Both the 'Wake up with light' and 'Custom' sunrise automations weren't good for me. So I went digging for a more powerful solution.
Enter the sunrise mode on smart lights, or as Hue likes to call it, the “Wake up with light” automation. I set up our bedroom lights to fade in from 8 AM to 8:30 AM. While this was efficient at waking me up, it did so a little brutally (I was often up by 8:05 or 8:10 AM) with lights that were too bright and got brighter as the thirty minutes of fading progressed. The “Custom” sunrise automation could’ve done the job, but I wanted more control over the final scene’s brightness.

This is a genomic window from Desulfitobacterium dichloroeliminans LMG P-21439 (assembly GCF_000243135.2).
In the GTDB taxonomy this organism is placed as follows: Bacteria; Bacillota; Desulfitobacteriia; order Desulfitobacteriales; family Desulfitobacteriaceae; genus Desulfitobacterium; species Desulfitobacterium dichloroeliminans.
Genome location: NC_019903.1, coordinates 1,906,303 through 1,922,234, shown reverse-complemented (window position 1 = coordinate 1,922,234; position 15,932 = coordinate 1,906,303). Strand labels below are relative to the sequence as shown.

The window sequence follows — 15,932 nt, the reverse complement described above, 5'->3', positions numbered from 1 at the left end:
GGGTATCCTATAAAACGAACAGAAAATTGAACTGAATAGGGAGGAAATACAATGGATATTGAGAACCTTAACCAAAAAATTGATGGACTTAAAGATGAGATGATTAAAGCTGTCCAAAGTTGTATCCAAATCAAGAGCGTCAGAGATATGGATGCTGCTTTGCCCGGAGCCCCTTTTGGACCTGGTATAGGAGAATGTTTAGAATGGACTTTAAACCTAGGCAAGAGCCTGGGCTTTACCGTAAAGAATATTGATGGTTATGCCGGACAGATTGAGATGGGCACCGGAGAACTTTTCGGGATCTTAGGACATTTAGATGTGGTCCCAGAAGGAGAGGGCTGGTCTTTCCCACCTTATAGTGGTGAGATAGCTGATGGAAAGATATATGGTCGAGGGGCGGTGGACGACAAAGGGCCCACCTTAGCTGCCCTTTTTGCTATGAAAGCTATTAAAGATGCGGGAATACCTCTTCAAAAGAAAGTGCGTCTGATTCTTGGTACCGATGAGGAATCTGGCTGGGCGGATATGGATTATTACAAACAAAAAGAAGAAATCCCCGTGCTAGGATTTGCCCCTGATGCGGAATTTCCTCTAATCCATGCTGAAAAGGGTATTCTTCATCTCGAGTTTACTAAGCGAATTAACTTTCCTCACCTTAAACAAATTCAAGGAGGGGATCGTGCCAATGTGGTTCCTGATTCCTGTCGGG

A better solution: The Personal wake-up lab formula
Looking for that granular control, I dug into the rather hidden Hue Labs section and discovered the Personal wake-up formula that is much more customizable. This allowed me to pick the scene I preferred to wake up to (a natural-to-warm light is best), the maximum brightness I wanted the bulbs to reach (70% is more than enough for me), and the fade-in duration. I’m not sure why exactly, but I realized a shorter 15-minute fade duration was better than a longer 30-minute one.
And with that simple step, like clockwork, the bedroom lights came on at 8 AM every morning, then grew in intensity for 15 minutes to reach 70%. And like clockwork, I woke up every weekday morning between 8:00 and 8:15 AM. Magic. The grogginess didn’t completely go away, but it was significantly reduced compared to the pre-Hue wake-up days. I’ve been using this for two winter seasons now, and it’s still as efficient as it was on the first day.
Like clockwork, the bedroom light comes on at 8 AM and I naturally wake up as it fades to 70% brightness.